Known from the Homeric myth, as the mythical island of Phaeacians where the shipwrecked Odysseus was soothed by princess Nausika, Corfu continues to welcome visitors from all around the world. Be a synchronous Odysseus and follow the new destination of YouGoCulture initiative. Having the Central Corfu and its old town which is in the list of the Unesco World Heritage Sites, a journey begins in the history, the traditions and the unique beauties of the island. Visit Virtual Tour


Situated in continental Greece on Mount Parnassus, Delphi was considered to be one of the most important cities of ancient Greece. It was believed to be home to the goddess Gaia, or Earth, and later to Apollo after slaying Gaia’s son, the snake Python. The Pythian games—similar to the Olympic Games—were held here every four years to honour Apollo’s slaying of the Python dragon. Visit Virtual Tour


A breath away from Athens, the birth place of Eleusinian Mysteries and goddess Demeter challenges you to explore it! Eleusis or Eleusina, as now known, one of the five sacred cities of antiquity enjoys the privilege of being located only thirty kilometers from the historic Athens. But let me refresh it! It could be the privilege of Athens to have so nearby a city full of life and history! Visit Virtual Tour


Even today’s visitors feel that they are in a sacred place as soon as they set foot in the Asklepieion of Epidavros. The place where healing was a religious mystery. The sick were cured by the god Asklepios in their sleep (enkoimesis) or received from him instructions on the therapy they should follow. From the sixth century BC until the end of antiquity, hosts of people resorted to the Sanctuary of Asklepios in expectation that their prayers for healing would be heard and answered by the god. These were patients and pilgrims who arrived there bringing precious votive offerings from all parts of the then-known world. Visit Virtual Tour


Peering over the plain of Argolis, up there from the heights of the acropolis, one comes to terms with the superiority of the Mycenaean civilization. It reached its heyday in the Late Bronze Age (1350 - 1200 BCE) and then disappeared, leaving to eternity its legendary acropolis, built on an inaccessible, rocky hill between two ravines. The footprints of the Atreidai, the mythical royal dynasty, are visible to today's visitor and inspire awe in an era like ours, in which myth meets the history of the most important period of the ancient world. Visit Virtual Tour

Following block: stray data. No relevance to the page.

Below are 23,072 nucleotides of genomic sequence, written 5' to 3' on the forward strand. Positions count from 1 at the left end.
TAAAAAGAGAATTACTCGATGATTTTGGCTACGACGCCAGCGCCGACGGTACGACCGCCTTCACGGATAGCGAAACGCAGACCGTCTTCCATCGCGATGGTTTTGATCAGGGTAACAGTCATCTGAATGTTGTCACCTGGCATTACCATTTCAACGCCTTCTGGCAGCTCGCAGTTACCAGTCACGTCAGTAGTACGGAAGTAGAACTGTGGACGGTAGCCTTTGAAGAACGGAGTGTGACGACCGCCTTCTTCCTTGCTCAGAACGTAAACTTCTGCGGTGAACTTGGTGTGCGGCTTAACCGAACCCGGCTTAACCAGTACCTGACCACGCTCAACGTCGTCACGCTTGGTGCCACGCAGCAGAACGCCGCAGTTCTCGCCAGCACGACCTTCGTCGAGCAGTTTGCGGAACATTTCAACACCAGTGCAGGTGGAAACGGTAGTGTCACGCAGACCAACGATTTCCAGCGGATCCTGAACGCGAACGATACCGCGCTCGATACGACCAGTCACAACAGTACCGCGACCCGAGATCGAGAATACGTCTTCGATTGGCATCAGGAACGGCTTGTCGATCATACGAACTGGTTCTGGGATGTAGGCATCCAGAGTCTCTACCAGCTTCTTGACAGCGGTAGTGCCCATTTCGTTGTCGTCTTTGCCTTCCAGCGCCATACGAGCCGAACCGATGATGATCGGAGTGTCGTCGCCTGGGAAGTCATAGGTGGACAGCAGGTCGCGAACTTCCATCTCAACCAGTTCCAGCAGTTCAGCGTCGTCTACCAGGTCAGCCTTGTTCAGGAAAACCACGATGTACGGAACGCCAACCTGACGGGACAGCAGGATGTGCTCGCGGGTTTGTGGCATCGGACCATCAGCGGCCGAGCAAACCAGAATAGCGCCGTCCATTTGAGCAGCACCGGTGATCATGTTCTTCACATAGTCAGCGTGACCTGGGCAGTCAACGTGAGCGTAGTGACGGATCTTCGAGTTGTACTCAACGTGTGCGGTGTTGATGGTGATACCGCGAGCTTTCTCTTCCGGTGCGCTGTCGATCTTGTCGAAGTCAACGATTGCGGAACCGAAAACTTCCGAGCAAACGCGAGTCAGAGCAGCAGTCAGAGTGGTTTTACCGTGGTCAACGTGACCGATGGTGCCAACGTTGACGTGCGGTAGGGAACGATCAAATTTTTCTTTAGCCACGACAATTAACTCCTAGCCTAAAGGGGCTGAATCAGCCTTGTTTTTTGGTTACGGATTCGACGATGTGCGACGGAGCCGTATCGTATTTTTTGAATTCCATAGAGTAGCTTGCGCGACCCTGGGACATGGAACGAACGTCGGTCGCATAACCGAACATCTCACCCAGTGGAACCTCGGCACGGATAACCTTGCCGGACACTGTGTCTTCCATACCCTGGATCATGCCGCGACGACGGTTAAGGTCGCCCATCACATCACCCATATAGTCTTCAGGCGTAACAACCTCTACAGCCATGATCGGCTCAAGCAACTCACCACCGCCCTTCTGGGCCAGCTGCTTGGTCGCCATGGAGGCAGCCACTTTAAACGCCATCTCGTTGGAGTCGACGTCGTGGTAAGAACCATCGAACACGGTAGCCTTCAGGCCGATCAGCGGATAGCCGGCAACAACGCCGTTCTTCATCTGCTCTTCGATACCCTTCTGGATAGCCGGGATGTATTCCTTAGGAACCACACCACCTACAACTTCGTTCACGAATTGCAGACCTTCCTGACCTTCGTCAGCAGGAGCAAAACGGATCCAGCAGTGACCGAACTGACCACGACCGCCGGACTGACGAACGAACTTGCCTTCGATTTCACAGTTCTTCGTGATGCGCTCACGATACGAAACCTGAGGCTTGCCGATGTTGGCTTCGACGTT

Ancient Olympia

What can be said of Olympia and not sound like a cliché? The significance of the archaeological site is self-evident, even if one is not familiar with the fascinating historical details and the political background, which literally span thousands of years. Known to the world as the cradle of the Olympic ideal, this open-air museum of imposing ruins and unique artefacts tells a story of religious piety, fair play, political ambition, and demonstration of power. All the buildings you can still admire were erected to please the gods and send a message to the thousands of visitors who swarmed to the sacred grounds. Walking around the Stadium, the Gymnasium and the Temples of Zeus and Hera – both instrumental in the ritual and competitive part of the Games – modern visitors will be able to understand why the event remained relevant even when the rest of the Ancient World was long dead. As an added bonus to the splendour of the site, the Museum of Olympia boasts some of the most famous works of art produced in the long course of Hellenic culture. Visit Virtual Tour


Travelling in the Messenian land from Mount Taygetus to the coast, our glance dives, following the sunlight dipping onto the Messenian plain. From the mountainous volumes to the fertile valley, the olive groves and herbs, we see a landscape of culture, myth, and history, unfold before our eyes. In the heart of the region of Messenia, one town stands out: Ancient Messene. This "blissful plain" as Homer calls it, became a theatre of war and mythical narrations offering a viewpoint on the past and the present. Visit Virtual Tour